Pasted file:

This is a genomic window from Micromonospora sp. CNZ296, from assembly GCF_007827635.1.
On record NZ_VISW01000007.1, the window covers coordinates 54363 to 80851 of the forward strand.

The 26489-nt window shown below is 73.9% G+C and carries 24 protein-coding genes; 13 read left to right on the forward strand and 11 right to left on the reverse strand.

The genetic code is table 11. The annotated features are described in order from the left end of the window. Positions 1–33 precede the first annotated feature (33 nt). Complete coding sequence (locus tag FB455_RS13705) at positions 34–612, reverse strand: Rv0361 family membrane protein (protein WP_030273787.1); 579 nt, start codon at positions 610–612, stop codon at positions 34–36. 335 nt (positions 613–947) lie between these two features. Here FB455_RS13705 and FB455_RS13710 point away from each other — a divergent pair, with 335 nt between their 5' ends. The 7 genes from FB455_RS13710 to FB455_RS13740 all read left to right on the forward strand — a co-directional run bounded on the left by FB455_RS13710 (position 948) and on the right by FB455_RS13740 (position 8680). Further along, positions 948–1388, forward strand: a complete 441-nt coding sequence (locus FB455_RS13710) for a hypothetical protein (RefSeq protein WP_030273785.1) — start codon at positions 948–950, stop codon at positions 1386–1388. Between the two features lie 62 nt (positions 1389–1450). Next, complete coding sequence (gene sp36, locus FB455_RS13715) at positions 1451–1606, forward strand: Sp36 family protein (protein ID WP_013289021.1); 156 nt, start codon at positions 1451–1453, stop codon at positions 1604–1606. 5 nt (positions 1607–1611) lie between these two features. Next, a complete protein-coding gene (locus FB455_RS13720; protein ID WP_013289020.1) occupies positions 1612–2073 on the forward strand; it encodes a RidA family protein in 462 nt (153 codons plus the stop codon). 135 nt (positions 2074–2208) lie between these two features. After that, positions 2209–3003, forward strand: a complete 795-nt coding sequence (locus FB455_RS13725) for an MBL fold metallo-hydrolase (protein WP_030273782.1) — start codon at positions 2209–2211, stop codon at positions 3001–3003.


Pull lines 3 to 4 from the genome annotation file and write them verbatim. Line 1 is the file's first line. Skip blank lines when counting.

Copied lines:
The 26489-nt window shown below is 73.9% G+C and carries 24 protein-coding genes; 13 read left to right on the forward strand and 11 right to left on the reverse strand.

The genetic code is table 11. The annotated features are described in order from the left end of the window. Positions 1–33 precede the first annotated feature (33 nt). Complete coding sequence (locus tag FB455_RS13705) at positions 34–612, reverse strand: Rv0361 family membrane protein (protein WP_030273787.1); 579 nt, start codon at positions 610–612, stop codon at positions 34–36. 335 nt (positions 613–947) lie between these two features. Here FB455_RS13705 and FB455_RS13710 point away from each other — a divergent pair, with 335 nt between their 5' ends. The 7 genes from FB455_RS13710 to FB455_RS13740 all read left to right on the forward strand — a co-directional run bounded on the left by FB455_RS13710 (position 948) and on the right by FB455_RS13740 (position 8680). Further along, positions 948–1388, forward strand: a complete 441-nt coding sequence (locus FB455_RS13710) for a hypothetical protein (RefSeq protein WP_030273785.1) — start codon at positions 948–950, stop codon at positions 1386–1388. Between the two features lie 62 nt (positions 1389–1450). Next, complete coding sequence (gene sp36, locus FB455_RS13715) at positions 1451–1606, forward strand: Sp36 family protein (protein ID WP_013289021.1); 156 nt, start codon at positions 1451–1453, stop codon at positions 1604–1606. 5 nt (positions 1607–1611) lie between these two features. Next, a complete protein-coding gene (locus FB455_RS13720; protein ID WP_013289020.1) occupies positions 1612–2073 on the forward strand; it encodes a RidA family protein in 462 nt (153 codons plus the stop codon). 135 nt (positions 2074–2208) lie between these two features. After that, positions 2209–3003, forward strand: a complete 795-nt coding sequence (locus FB455_RS13725) for an MBL fold metallo-hydrolase (protein WP_030273782.1) — start codon at positions 2209–2211, stop codon at positions 3001–3003.